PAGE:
Origen is considered by some Christian groups to be a Church Father. He is widely regarded as one of the most influential Christian theologians. His teachings were especially influential in the east, with Athanasius of Alexandria and the three Cappadocian Fathers being among his most devoted followers. Argument over the orthodoxy of Origen's teachings spawned the First Origenist Crisis in the late fourth century, in which he was attacked by Epiphanius of Salamis and Jerome but defended by Tyrannius Rufinus and John of Jerusalem. In 543, Emperor Justinian I condemned him as a heretic and ordered all his writings to be burned. The Second Council of Constantinople in 553 may have anathematized Origen, or it may have only condemned certain heretical teachings which claimed to be derived from Origen. His teachings on the pre-existence of souls were rejected by the Church. Provided by Wikipedia
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Entretien d'origène : avec héraclide et les évêques ses collègues sur le père, le fils, et l'âme /

: viii, 200 pages, 4 facsimiles ; 28 cm.

Extraits des livres I et II du Contre Celse d'Origene : d'apres le papyrus no. 88747 du Musee du Caire /

: xi, 132 pages, 2 leaves of plates ; 28 cm. : Includes bibliographical references.

Entretien d'Origène avec Héraclide et les évêques ses collègues sur le Père, le Fils, et l'âme /

: Translation of : Dialogus cum Heraclide. : viii, 200 pages : 4 facsimiles ; 28 cm. : Bibliography : page [xi].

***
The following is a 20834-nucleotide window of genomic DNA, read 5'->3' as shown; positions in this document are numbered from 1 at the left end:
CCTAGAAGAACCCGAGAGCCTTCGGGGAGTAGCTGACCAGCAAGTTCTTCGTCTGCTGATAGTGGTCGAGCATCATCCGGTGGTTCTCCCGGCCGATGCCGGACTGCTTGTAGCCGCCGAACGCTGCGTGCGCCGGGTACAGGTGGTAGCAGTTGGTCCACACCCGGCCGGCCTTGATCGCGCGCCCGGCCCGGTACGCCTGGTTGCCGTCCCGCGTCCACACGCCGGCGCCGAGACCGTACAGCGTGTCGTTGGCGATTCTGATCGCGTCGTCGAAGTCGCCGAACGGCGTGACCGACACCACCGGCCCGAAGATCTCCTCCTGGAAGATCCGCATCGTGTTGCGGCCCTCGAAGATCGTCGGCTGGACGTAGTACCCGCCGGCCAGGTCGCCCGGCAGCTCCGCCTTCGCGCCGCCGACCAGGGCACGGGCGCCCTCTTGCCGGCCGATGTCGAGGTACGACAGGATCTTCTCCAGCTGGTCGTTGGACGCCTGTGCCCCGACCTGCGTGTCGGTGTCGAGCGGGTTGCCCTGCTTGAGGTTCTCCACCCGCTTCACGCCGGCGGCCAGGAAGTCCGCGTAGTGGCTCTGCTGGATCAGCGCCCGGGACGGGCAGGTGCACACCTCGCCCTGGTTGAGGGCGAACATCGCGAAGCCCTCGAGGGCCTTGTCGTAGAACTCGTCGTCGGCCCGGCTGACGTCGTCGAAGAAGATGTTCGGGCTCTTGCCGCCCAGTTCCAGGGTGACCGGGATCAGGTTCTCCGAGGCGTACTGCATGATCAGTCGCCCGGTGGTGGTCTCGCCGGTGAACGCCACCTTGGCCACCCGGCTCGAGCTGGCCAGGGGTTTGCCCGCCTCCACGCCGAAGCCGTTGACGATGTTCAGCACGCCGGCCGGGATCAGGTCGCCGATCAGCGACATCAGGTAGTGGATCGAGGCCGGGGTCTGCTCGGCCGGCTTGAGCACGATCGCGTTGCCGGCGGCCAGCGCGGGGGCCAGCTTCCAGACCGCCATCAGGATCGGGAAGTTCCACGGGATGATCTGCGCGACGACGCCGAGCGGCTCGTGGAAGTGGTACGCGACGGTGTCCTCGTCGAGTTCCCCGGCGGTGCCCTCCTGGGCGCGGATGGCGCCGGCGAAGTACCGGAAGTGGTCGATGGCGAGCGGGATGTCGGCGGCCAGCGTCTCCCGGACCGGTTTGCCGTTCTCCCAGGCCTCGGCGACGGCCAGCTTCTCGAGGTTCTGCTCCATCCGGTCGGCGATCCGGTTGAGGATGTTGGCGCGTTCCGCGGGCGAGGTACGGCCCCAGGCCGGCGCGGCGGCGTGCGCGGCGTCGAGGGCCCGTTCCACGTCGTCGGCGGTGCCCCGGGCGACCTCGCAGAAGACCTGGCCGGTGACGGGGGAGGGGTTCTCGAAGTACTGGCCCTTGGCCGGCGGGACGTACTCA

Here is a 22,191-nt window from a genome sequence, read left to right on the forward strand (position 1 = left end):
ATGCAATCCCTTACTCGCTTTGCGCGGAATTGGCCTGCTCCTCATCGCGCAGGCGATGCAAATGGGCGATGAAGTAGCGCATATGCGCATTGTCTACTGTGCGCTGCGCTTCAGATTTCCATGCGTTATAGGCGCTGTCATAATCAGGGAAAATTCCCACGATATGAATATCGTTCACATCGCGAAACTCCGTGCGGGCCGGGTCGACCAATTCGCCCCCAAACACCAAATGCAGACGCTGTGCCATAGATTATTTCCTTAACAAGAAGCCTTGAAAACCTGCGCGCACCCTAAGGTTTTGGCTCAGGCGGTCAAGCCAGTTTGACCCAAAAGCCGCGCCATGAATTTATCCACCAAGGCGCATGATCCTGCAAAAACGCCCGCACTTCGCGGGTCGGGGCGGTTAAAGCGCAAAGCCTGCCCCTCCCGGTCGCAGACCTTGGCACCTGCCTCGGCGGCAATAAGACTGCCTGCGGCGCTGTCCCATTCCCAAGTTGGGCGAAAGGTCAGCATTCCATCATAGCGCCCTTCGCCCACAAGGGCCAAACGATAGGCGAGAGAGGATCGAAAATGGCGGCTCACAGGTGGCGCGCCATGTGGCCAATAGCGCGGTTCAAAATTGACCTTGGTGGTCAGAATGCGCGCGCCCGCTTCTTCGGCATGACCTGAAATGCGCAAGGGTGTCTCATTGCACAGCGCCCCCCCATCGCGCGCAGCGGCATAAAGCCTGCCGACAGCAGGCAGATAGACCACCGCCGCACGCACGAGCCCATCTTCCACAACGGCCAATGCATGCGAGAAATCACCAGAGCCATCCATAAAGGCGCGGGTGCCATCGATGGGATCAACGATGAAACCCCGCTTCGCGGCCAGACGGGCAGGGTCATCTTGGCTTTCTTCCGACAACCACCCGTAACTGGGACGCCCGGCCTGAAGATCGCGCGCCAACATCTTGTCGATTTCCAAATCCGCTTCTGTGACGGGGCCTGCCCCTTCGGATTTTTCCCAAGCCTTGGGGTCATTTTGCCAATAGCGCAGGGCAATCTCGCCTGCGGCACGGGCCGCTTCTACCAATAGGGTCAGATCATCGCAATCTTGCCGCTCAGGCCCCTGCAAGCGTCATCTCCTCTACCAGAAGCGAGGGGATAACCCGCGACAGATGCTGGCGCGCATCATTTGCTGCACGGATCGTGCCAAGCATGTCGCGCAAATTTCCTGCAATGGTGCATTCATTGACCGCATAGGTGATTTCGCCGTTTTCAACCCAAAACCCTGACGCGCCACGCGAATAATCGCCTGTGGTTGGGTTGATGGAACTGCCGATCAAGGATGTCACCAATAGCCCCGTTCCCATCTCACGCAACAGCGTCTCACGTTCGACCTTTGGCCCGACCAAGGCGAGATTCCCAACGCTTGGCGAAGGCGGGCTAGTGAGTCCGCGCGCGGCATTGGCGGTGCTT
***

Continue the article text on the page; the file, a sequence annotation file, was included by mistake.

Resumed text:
Le commentaire d'Origene sur Rom. III 5-v.7 d'apres les extraits du Papyrus No88748 du Musee cu Caire et les fragments de la Philocalie et du Vaticanus gr. 762 : Essai de reconstit...

: x, 280 pages : facsimiless ; 28 cm.

Published 1960
Entretien d'Origène avec Héraclide /

: Greek and French on opposite pages.
Translation of Dialogus cum Heraclide.
Includes indexes. : 126 pages ; 20 cm. : Bibliography : pages [9]-10. : wafaa.lib

Published 2001
Contra Celsum : libri VIII /

: The giant treatise Contra Celsum is Origen's main and longest work. It is of significance for both Greek Patristics and Ancient Philosophy. However, the extant text of the treatise is lacunose and corrupt. Two outstanding editions - by Paul Koetschau (1899) and Marcel Borret (1967-1969) - are not critical enough. The editor tried to restore Origen's original text and presents the reader with a reasonably reliable text.
: 1 online resource (xxiii, 637 pages) : Includes bibliographical references and indexes. : 9789004313200 : Available to subscribing member institutions only.

Published 2023
Later Platonists and their Heirs among Christians, Jews, and Muslims /

: Later Platonists and their Heirs among Christians, Jews and Muslims offers a thought-provoking exploration of the reception of Platonism among communities of faith from early Christianity to the sixteenth century, from the Byzantine East to the Latin West. Rare emphasis is placed on the importance of Platonic thought and its diffusion in late antique and medieval Syria, Armenia, and Georgia but also among Arab and Jewish intellectuals from the seventh century onwards. As such, the volume makes a statement against the separation of Neoplatonic philosophy from Christianity and the other Abrahamic faiths, since all four traditions promoted a life of virtue and goodness despite operating under different divine auspices. The volume seeks to establish paths of transmission and modes of adaptation across times and places.
: 1 online resource : Includes bibliographical references and index. : 9789004450264
9789004527850